Google PhotoScan: PhotoScan scans photos using your smartphone’s camera in a way that eliminates glare, removes shadows, and automatically crops out edges and white borders (like in an old Polaroid shot). You can even leave photos in their frames if you want to. Easy to use and imports/saves directly to your GooglePhotos.
Generation Story: Designed to tell the story and history of a family, GenerationStory allows you to organize family images and document family heirlooms. Take a high resolution picture of your image, add details and dates, and create a searchable database for your family treasures.
Pic Scanner: $1.99. Simple design and a user-friendly interface! This app allows you to scan 2-3 images at once. It can auto-detect photo edges to crop and save each image.
Pic Scanner Gold: $4.99. Created specifically for scanning old photos, this app allows you to batch scan multiple photos (and entire album pages) at once and automatically crops and saves each picture. It also includes 19 editing tools and makes it easy to import and save into your photo storage apps.

Option 3:
Outsourcing
Some of us simply do not have the time or mental energy to sift through, organize, and compile the hundreds of family photos out there. Maybe you have a huge family or a photo-happy great grandmother, or perhaps you are in a time-crunch to create a family album. Lucky for you, there are many quality companies out there that you can trust with your family photos. They will sort through them, organize them as best they can, scan high quality digital images, and send you a DVD/CD or digital folder or your photos.

This option is more expensive, but may be best for some projects. Here are a few companies we found:
Scanmyphotos.com: For $50, this professional scanning company will scan up to 1000 photos for you on the same day they receive them, and get them organized and saved onto a DVD.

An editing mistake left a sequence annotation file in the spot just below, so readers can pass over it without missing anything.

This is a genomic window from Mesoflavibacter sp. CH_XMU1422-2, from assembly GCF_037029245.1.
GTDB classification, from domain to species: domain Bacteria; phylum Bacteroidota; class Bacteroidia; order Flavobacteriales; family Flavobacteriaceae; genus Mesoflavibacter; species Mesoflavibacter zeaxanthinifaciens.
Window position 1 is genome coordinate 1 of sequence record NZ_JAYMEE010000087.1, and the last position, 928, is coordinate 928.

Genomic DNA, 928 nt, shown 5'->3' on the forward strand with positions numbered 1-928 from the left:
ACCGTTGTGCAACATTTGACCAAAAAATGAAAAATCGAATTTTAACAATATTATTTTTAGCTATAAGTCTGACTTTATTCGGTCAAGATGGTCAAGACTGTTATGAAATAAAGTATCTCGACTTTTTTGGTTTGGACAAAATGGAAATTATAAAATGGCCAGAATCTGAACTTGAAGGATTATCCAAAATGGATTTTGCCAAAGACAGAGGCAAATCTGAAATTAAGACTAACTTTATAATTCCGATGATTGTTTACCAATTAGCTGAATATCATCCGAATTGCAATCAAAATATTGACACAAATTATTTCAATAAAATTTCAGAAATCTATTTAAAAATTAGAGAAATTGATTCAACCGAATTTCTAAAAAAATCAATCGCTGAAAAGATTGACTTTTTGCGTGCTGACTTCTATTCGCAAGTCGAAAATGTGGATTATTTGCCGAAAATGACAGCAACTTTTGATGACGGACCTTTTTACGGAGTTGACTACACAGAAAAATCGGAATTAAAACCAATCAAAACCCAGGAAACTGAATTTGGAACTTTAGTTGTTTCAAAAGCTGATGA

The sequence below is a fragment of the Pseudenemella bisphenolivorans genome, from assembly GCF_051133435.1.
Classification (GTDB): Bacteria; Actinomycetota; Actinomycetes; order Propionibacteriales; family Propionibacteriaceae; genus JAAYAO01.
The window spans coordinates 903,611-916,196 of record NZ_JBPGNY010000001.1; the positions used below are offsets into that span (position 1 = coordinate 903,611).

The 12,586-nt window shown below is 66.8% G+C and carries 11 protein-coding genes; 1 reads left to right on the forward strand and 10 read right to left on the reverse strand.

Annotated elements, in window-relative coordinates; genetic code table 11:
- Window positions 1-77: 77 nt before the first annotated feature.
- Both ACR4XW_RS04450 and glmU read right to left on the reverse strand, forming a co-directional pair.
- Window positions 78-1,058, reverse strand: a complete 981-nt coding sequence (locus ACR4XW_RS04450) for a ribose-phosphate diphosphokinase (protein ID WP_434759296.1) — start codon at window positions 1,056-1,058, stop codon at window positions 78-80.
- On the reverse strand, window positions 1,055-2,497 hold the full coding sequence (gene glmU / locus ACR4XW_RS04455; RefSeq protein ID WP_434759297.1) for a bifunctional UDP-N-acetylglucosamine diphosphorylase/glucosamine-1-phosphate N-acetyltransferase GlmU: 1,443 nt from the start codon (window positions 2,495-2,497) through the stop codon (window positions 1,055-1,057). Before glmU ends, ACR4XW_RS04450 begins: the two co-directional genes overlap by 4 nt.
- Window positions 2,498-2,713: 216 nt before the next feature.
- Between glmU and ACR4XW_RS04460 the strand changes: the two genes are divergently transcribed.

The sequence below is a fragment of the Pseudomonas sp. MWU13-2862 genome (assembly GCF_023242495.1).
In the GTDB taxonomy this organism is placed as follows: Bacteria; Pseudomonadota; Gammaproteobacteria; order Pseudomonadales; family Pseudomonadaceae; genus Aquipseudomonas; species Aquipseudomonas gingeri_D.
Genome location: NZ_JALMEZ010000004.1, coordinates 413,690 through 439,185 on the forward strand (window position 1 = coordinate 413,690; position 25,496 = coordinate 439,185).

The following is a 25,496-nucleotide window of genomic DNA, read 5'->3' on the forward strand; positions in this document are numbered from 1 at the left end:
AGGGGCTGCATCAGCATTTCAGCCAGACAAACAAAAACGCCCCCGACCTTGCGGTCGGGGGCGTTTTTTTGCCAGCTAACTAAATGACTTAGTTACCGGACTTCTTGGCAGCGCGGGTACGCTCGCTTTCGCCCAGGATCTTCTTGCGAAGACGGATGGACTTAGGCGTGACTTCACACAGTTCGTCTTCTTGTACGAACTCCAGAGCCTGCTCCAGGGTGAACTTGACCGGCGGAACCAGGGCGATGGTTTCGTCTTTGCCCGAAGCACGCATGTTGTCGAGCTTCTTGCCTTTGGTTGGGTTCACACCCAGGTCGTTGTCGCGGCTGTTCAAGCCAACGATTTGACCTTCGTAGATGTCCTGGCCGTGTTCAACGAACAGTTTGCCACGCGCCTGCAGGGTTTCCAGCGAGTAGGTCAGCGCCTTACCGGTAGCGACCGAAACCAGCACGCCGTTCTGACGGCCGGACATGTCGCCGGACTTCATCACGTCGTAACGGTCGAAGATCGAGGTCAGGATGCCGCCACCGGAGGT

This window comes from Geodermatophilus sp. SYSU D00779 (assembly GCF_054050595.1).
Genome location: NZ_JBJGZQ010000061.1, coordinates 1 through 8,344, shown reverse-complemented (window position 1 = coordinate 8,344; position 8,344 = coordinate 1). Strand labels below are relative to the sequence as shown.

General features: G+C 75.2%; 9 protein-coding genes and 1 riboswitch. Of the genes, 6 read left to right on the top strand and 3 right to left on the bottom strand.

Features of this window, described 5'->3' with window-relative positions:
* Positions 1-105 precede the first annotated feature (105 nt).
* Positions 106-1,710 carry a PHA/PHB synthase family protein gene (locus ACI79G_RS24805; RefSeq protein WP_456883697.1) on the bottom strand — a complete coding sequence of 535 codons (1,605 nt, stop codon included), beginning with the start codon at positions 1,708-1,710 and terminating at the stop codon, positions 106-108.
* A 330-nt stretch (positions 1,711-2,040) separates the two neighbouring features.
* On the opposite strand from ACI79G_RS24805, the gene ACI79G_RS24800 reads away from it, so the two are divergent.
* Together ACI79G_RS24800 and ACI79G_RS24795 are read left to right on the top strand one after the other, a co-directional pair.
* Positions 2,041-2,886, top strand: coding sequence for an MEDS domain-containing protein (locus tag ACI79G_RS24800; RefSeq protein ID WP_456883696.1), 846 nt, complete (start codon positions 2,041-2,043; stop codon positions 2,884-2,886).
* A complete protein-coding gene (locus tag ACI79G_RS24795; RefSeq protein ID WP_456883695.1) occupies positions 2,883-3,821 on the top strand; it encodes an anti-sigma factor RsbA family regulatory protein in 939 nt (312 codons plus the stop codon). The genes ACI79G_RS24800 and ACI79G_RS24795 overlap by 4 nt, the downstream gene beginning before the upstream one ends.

ScanDigital: Reviewed as a reliable, trusted scanning company, ScanDigital employs scan technicians to do light edits (cropping, color correction, red-eye removal) all for about 70 cents per image. They also accept old slides and photo film negatives. After they are finished with your images, you will receive a USB drive of your family photos.
ScanCafe: ScanCafe spends an average of 4 minutes on each image, scanning and enhancing each by hand to ensure quality. They do not work as quickly as some of the other companies, but have good reviews and affordable pricing.
MemoriesRenewed: A highly rated company that accepts a great variety of media formats (slides, photo albums, prints, home videos, negatives, etc.) and offers flexible digital options (CD, DVD, USB). Memories Renewed offers restorative services, and timely turnarounds paired with good customer service.

Step 3: Creating the book

Step 3: Creating the book

Once you have your digital images cropped, edited, and saved to your phone, you are ready to preserve them for the years in a beautiful family album. Open SimplePrints app, start a new project, and get creating!

For a quality family photo album, be sure you have high resolution images (300 dpi or higher). If your digital images are not high quality, consider using collage layouts in your pages. Add captions to each image to share dates, location, background stories or details of the people represented. Share digital copies with your family members so they too have preserved family memories to hold onto.

Sources:

  • http://www.photobookgirl.com/blog/qa-my-photos-arent-digital-how-do-i-make-a-photo-book-scan-your-photos/
  • https://www.cnet.com/how-to/how-to-scan-and-archive-your-old-printed-photos/
  • https://www.cnet.com/how-to/improve-your-tbt-efforts-with-googles-new-photoscan-app/
  • http://time.com/4570817/google-photos-new-app-photoscan/
  • https://www.artifactuprising.com/tips-for-scanning-old-photos
  • https://mashtips.com/ios-apps-scan-old-photos/
  • https://www.familysearch.org/blog/en/steps-digitizing-family-photos/